Although Susumu and Kanda have been on form the entire tournament (and were good here), I felt like one of the biggest storylines in Rey de Parejas has been how revitalizing the Gold Class team has been. The Minoura Debacle of last summer will always loom over his head, but through the last month Kota Minoura has proven he can be a pure babyface that the crowd can get behind. There are less matches in front of BXB Hulk than behind him, but Gold Class has proven a fitting unit for him if this ends up being his last major face run.

The work here was solid. The crowd was exceptionally into Kanda’s valiant kickout of the R-301 and begging for him not to tap the Engranaje, so the finish felt incredibly earned. Probably most importantly, this clears out Gold Class to defend their Triangle Gate belts most likely at Champion Gate. I liked the first semi-final a bit more, but this was not far behind. ***1/4

Z-Brats (HYO & ISHIN) & Teelan Shisa & Ultra Soki – No Contest

This match was thrown out when Ryukyu Dragon Pro Wrestling Champion YAMATO attacked everyone after about six minutes

This clearly was setting up YAMATO defending the Ryukyu Dragon belt at March 18th’s Memorial Gate show against Teelan Shisa. Outside of Dragongate, YAMATO is working his old heel Almighty character with the bags under his eyes and mirror and detests Ryukyu Dragon Pro Wrestling. YAMATO cut a brutal promo after his attack calling the Ryukyu guys weekend warriors. Shisa brought up YAMATO’s weird actions in the lead up to the All Star Jr. Festival and made his challenge. 

The ALL CAPS Z-Brats team were not one of the highlights of the tournament. It was good and fun to see ISHIN grow into his heel role, but five tournament matches of sleaze and HYO shenanigans grew tiresome pretty quickly. I personally enjoy both of their heel work, but I get how it’s long in the teeth for some.

The work in the match we had was fine. Teelan Shisa is one of the better members of the RDPW roster and had a nice no touch tope con hilo. Ultra Soki is someone I’d rather not see on Dragongate shows over the rookies to be frank. NR

Daiki Yanagiuchi Debut Match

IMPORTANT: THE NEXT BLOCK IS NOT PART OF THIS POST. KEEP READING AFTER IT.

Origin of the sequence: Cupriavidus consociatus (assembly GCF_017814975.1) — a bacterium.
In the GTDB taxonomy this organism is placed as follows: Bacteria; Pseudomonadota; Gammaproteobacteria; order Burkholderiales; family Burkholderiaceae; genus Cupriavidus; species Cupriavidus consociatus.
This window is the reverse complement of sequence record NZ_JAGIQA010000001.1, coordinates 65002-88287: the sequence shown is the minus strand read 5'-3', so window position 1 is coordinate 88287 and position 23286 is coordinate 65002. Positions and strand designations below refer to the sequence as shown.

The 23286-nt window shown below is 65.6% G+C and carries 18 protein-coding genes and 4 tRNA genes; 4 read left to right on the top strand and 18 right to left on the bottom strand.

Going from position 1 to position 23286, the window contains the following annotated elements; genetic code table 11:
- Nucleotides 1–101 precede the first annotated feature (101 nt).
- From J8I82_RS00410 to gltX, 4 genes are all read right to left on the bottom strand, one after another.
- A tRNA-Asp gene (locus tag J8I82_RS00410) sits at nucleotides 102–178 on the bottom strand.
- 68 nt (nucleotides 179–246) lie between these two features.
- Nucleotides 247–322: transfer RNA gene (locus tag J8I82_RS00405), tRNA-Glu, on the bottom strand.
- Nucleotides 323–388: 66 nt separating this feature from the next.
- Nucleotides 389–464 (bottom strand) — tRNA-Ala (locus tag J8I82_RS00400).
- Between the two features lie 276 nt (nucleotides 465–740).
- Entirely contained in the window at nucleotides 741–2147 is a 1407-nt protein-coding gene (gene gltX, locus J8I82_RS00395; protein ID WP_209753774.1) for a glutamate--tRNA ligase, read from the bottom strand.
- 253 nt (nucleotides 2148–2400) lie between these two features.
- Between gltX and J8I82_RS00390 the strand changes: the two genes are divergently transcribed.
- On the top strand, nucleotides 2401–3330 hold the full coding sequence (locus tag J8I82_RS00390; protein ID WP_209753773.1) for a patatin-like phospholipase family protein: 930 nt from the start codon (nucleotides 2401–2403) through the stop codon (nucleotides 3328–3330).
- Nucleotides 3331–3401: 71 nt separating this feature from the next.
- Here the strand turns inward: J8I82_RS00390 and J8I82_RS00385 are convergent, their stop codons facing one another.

Don Fujii Def. Daiki Yanagiuchi

Fujii punished Yanagiuchi with his HIMEI Boston Crab to beat the last member of the Class of 2022.

Sometimes in this company we see a debut and we already see something magical. They step between the ropes and they knock our socks off, like Shingo Takagi or SB KENTo. Sometimes that special night is a false hope of a career that is not to progress past that night. Katsumi Takashima and his performance in the Rookies versus Vets legendary match of 12/1/2016 comes to mind with that one. Or they don’t necessarily offer much in that debut, but blossom into special prospects like Takuma Fujiwara or Shun Skywalker. We can never really use these debuts as portends of the future or we would still be waiting for Punch Tominaga to blossom into superstardom.

One thing that we can tell for certain is that Daiki Yanagiuchi had something on this show, even if only for one night. It’s naturally a beautiful tale: Yanagiuchi the former Korakuen Hall staff member clawing through nearly every adversity possible to hear the people he used to wait on, live or die with every kick out. The failed dojo tests, broken ankle, seeing your classmates quickly surpass you. It all was worth it if only for this night.

Getting into the nuts and bolts. Daiki shows promise. It’s clear why the Dragongate office was totally fine with keeping him around to test again. He’s got a clean dropkick and natural body motion that will serve him well in this promotion. Daiki’s already in solid shape and looks like he could build the muscle this promotion expects and is handsome enough to be a bankable babyface.